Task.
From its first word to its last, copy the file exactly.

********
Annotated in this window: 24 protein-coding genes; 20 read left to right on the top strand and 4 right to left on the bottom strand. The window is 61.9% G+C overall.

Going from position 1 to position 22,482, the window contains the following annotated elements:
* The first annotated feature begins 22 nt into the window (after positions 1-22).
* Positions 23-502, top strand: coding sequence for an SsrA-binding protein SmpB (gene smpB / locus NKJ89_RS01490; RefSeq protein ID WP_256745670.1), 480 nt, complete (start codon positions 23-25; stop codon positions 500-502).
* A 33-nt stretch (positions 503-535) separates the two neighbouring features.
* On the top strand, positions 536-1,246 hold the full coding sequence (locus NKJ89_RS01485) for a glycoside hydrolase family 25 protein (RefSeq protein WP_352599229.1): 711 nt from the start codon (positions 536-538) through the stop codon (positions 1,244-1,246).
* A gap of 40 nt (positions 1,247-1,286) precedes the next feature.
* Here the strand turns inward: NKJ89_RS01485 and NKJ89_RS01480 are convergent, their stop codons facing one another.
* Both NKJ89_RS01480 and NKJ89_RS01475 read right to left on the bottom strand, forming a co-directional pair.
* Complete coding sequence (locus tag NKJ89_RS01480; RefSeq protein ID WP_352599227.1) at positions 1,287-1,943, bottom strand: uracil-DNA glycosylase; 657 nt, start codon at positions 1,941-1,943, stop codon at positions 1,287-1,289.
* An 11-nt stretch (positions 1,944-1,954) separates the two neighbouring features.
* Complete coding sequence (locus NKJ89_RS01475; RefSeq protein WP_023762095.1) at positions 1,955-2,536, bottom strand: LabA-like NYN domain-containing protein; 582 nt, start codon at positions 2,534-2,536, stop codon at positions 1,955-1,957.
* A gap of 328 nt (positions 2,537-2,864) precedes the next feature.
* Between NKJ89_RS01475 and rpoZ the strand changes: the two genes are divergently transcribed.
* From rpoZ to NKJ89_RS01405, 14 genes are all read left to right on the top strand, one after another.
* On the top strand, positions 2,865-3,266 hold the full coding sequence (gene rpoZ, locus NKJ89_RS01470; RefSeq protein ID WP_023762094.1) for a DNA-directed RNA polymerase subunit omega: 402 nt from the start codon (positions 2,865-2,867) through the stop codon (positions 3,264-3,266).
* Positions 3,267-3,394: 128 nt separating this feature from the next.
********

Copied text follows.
Annotated in this window: 24 protein-coding genes; 20 read left to right on the top strand and 4 right to left on the bottom strand. The window is 61.9% G+C overall.

Going from position 1 to position 22,482, the window contains the following annotated elements:
* The first annotated feature begins 22 nt into the window (after positions 1-22).
* Positions 23-502, top strand: coding sequence for an SsrA-binding protein SmpB (gene smpB / locus NKJ89_RS01490; RefSeq protein ID WP_256745670.1), 480 nt, complete (start codon positions 23-25; stop codon positions 500-502).
* A 33-nt stretch (positions 503-535) separates the two neighbouring features.
* On the top strand, positions 536-1,246 hold the full coding sequence (locus NKJ89_RS01485) for a glycoside hydrolase family 25 protein (RefSeq protein WP_352599229.1): 711 nt from the start codon (positions 536-538) through the stop codon (positions 1,244-1,246).
* A gap of 40 nt (positions 1,247-1,286) precedes the next feature.
* Here the strand turns inward: NKJ89_RS01485 and NKJ89_RS01480 are convergent, their stop codons facing one another.
* Both NKJ89_RS01480 and NKJ89_RS01475 read right to left on the bottom strand, forming a co-directional pair.
* Complete coding sequence (locus tag NKJ89_RS01480; RefSeq protein ID WP_352599227.1) at positions 1,287-1,943, bottom strand: uracil-DNA glycosylase; 657 nt, start codon at positions 1,941-1,943, stop codon at positions 1,287-1,289.
* An 11-nt stretch (positions 1,944-1,954) separates the two neighbouring features.
* Complete coding sequence (locus NKJ89_RS01475; RefSeq protein WP_023762095.1) at positions 1,955-2,536, bottom strand: LabA-like NYN domain-containing protein; 582 nt, start codon at positions 2,534-2,536, stop codon at positions 1,955-1,957.
* A gap of 328 nt (positions 2,537-2,864) precedes the next feature.
* Between NKJ89_RS01475 and rpoZ the strand changes: the two genes are divergently transcribed.
* From rpoZ to NKJ89_RS01405, 14 genes are all read left to right on the top strand, one after another.
* On the top strand, positions 2,865-3,266 hold the full coding sequence (gene rpoZ, locus NKJ89_RS01470; RefSeq protein ID WP_023762094.1) for a DNA-directed RNA polymerase subunit omega: 402 nt from the start codon (positions 2,865-2,867) through the stop codon (positions 3,264-3,266).
* Positions 3,267-3,394: 128 nt separating this feature from the next.